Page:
After 25 years with Fred. Olsen Cruise Lines, new head of sales Mike Evans has seen a lot of changes. But the company’s fundamentals remain the same.
If you’re ever on Fred. Olsen’s cruise ship Braemar and you’re looking for the company’s new head of sales, Mike Evans, you’ll find him on the open top deck, enjoying the views.
He’s fond of all four ships in the fleet but has a soft-spot for the 900-capacity Braemar, which spends much of the winter fly-cruising in the Caribbean, while sailing out of the UK the rest of the year.
“Braemar’s very special,” he says. “Size-wise it’s a great ship and can get into some of the smaller Caribbean islands, which is what people love.
“The ship has got a fantastic top deck. It’s an open area with so much room. When the weather is good, there is nothing better than sitting up there and watching the world go by.”
While newer, flashier, bigger and bolder cruise ships often grab the headlines, Fred. Olsen’s ships attract a loyal following, with more than 60% repeat passengers.
“A lot of people look at price and what the ships have got in terms of amenities. That’s fine, but what they don’t look at is what happens when these big ships arrive in port,” says Mike.
“In the Mediterranean, there are only six or seven ports of call that these bigger ships can actually dock in. Take Barcelona, for example. The large ships have to be moored way outside and passengers have to board a coach to get to the cruise terminal.
“With our ships, you step off and within a couple of minutes you’re striding down The Ramblas. On a Baltic cruise, we’re one of only two ships that can dock in the heart of St Petersburg. The others that call there are docked much further downriver.”
In the 25 years since Mike joined Fred. Olsen the cruise industry has changed enormously.
“When I joined this company back in 1992 we had one little ship that carried 400 people. We could sell it out in three months.
“We never had to discount and people just loved it and kept going back to it.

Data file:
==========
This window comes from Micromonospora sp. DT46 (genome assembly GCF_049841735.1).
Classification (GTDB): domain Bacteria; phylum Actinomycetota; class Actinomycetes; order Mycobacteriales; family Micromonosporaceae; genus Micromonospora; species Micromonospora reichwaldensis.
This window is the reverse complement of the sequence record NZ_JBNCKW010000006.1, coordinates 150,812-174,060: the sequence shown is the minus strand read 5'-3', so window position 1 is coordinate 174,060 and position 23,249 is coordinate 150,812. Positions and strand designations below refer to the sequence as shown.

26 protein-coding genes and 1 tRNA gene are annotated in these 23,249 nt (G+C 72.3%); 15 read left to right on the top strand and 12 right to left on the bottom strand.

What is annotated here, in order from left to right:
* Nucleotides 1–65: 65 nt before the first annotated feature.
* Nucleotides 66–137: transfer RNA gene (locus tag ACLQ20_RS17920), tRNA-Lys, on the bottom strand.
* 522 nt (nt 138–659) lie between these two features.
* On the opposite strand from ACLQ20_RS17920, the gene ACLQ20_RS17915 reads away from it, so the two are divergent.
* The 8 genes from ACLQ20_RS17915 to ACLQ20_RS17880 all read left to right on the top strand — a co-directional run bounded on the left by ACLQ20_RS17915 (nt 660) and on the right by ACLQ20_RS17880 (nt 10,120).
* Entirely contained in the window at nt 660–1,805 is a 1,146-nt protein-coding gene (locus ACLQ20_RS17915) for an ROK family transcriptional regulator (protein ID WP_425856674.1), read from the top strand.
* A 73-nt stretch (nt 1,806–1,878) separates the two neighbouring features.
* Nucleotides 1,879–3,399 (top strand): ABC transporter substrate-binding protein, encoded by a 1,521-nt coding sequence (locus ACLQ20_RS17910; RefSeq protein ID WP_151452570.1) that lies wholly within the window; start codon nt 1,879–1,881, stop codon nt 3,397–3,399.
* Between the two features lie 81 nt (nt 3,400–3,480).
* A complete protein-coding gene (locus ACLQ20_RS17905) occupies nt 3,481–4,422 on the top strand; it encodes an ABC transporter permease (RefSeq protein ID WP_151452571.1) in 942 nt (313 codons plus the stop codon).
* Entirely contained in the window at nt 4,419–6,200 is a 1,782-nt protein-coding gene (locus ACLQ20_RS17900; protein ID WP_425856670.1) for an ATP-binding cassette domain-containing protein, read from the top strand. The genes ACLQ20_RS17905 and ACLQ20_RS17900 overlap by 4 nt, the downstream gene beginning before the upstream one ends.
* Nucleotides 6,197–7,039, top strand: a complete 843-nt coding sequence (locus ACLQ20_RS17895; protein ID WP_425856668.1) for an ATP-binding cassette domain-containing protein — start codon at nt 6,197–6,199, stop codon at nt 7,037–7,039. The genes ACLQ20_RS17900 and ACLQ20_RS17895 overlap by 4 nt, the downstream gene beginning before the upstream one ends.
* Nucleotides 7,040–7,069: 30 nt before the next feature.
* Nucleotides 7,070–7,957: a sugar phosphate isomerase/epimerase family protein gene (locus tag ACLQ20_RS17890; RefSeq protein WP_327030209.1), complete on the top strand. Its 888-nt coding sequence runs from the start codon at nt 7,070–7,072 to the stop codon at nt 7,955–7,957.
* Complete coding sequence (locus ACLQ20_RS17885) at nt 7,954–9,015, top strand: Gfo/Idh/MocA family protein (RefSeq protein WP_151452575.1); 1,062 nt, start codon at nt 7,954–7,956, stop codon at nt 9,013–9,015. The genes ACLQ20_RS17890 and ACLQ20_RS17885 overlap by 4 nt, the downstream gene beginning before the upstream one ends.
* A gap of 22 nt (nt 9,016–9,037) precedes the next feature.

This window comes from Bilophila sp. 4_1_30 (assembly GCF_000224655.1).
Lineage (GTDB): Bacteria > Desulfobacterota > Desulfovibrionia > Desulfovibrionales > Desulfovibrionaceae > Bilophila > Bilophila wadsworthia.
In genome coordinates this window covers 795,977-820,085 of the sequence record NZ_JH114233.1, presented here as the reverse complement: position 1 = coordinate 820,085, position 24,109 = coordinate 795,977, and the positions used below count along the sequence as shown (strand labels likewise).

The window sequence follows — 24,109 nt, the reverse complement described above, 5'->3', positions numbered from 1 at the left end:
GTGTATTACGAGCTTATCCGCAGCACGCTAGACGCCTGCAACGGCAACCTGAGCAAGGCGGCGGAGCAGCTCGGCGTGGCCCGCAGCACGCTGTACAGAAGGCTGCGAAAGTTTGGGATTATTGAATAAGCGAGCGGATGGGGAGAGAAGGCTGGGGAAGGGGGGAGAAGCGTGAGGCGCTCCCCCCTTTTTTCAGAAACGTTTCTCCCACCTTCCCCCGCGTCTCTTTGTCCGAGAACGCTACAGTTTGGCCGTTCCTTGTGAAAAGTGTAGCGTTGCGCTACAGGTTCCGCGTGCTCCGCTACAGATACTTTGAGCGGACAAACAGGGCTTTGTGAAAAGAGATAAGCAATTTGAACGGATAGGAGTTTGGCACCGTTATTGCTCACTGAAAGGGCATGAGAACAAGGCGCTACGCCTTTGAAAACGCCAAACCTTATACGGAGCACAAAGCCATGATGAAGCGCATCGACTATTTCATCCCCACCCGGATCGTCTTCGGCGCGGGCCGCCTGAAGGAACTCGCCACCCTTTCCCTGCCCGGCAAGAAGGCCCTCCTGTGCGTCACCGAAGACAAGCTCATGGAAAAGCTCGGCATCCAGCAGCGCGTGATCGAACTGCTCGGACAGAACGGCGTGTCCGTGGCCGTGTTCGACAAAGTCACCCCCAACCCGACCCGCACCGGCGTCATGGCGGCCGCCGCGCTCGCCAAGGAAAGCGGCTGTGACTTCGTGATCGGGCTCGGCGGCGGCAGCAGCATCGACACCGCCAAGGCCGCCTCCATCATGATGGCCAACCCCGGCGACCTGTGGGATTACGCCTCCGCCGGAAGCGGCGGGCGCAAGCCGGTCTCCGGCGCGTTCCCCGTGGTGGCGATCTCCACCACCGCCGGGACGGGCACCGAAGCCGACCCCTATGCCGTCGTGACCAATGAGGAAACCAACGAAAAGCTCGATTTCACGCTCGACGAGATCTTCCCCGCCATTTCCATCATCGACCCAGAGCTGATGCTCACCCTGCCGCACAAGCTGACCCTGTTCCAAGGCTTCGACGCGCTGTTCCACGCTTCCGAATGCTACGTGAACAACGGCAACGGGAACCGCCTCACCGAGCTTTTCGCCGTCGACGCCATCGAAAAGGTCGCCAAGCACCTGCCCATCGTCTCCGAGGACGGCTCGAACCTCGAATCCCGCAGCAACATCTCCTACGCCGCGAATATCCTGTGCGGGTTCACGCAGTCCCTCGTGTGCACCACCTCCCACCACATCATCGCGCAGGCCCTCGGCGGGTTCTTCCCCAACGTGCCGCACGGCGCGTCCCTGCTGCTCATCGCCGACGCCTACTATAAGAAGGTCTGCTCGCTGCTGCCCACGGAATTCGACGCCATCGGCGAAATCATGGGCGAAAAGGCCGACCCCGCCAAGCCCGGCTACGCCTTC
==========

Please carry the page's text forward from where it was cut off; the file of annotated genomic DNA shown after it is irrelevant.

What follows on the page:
“Back in 1992 and 93, there were probably only about 300,000 to 400,000 people in the UK that actually travelled on cruises. Now it’s about two million.
“But, with so many different holiday options available now, the new generation of cruisers is not sold on it in the way that they want to do a cruise every year. They may go off and do different holidays, then come back.
“So while our repeat factor is very high – more than 60% – that’s over a two-to-three-year period. Clients may do something different for their next holiday and then come back and think: ‘Now it is time to do another Fred holiday’.”
So, for agents who don’t sell cruise very often, what sort of person would travel on a Fred. Olsen ship?
““Most people on board are over 50, and the age of the average Fred. Olsen guest is 67. Where we score is that people come on board our ships expecting a more sedate lifestyle. It’s a country-house feel. They like the fact that, once on board, the staff get to know their name within a day or so. They know exactly who they are, where they’re from and what their favourite drink is. Those core values haven’t changed in the 25 years I’ve been with the company.
“And for 70% of people that travel with us destination is the first thing they look for.”
The best place he’s visited is Machu Picchu. And he’d like to go to Antarctica, although it’s not currently on the Fred. Olsen itinerary.
Recently added to Fred. Olsen’s extensive programme is a dedicated fly-cruise brochure, with cruise-plus stays in destinations such as Madagascar, Seychelles and Mauritius.
He’s pleased with how it’s selling. “We soft-launched the first two to our regular cruisers and they’ve sold out. The others are selling well and it’s looking good.”
Well known in the industry, Mike has spent 40 years in travel. He grew up in Folkestone, Kent, left school at 17, and then joined Saga Holidays where his best friend’s dad was general manager. His first job was sorting the post. From there, he worked in various sectors, including aviation, retail, tourist board and tour ops before being persuaded to join Fred. Olsen by former marketing director Nigel Lingard.
“Nigel sold the company and the business to me and he was right. Of all the companies that I have worked for, this is the nicest.”
He officially started as head of sales at the end of April, promoted from his previous role as sales manager – independent retail, although previous sales roles have included regional sales manager for the north of England, Scotland and Northern Ireland.
He now has responsibility for managing Fred. Olsen’s UK sales teams, as well as further developing relations with the travel trade.
“We’re looking to engage with the trade even more than we have done in the past and I’m looking forward to increasing our commitment to the retail travel trade.”